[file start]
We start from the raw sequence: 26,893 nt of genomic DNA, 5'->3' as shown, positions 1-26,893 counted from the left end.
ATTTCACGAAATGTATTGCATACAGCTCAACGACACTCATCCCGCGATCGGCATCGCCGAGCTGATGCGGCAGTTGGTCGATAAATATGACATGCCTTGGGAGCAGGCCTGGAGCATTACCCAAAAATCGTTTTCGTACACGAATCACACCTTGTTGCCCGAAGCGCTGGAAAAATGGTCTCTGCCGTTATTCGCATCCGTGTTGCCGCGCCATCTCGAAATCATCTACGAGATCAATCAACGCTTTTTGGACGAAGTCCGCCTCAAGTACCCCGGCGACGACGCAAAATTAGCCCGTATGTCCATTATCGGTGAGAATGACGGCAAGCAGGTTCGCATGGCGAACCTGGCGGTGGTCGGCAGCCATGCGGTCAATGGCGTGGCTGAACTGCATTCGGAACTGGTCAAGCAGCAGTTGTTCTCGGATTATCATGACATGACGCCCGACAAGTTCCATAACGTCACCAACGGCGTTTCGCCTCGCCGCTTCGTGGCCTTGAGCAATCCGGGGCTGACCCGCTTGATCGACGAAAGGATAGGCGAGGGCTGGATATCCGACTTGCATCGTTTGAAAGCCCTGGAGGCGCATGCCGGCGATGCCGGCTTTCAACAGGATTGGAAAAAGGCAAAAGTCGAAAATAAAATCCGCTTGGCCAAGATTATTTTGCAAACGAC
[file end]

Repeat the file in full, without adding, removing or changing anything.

We start from the raw sequence: 26,893 nt of genomic DNA, 5'->3' as shown, positions 1-26,893 counted from the left end.
ATTTCACGAAATGTATTGCATACAGCTCAACGACACTCATCCCGCGATCGGCATCGCCGAGCTGATGCGGCAGTTGGTCGATAAATATGACATGCCTTGGGAGCAGGCCTGGAGCATTACCCAAAAATCGTTTTCGTACACGAATCACACCTTGTTGCCCGAAGCGCTGGAAAAATGGTCTCTGCCGTTATTCGCATCCGTGTTGCCGCGCCATCTCGAAATCATCTACGAGATCAATCAACGCTTTTTGGACGAAGTCCGCCTCAAGTACCCCGGCGACGACGCAAAATTAGCCCGTATGTCCATTATCGGTGAGAATGACGGCAAGCAGGTTCGCATGGCGAACCTGGCGGTGGTCGGCAGCCATGCGGTCAATGGCGTGGCTGAACTGCATTCGGAACTGGTCAAGCAGCAGTTGTTCTCGGATTATCATGACATGACGCCCGACAAGTTCCATAACGTCACCAACGGCGTTTCGCCTCGCCGCTTCGTGGCCTTGAGCAATCCGGGGCTGACCCGCTTGATCGACGAAAGGATAGGCGAGGGCTGGATATCCGACTTGCATCGTTTGAAAGCCCTGGAGGCGCATGCCGGCGATGCCGGCTTTCAACAGGATTGGAAAAAGGCAAAAGTCGAAAATAAAATCCGCTTGGCCAAGATTATTTTGCAAACGAC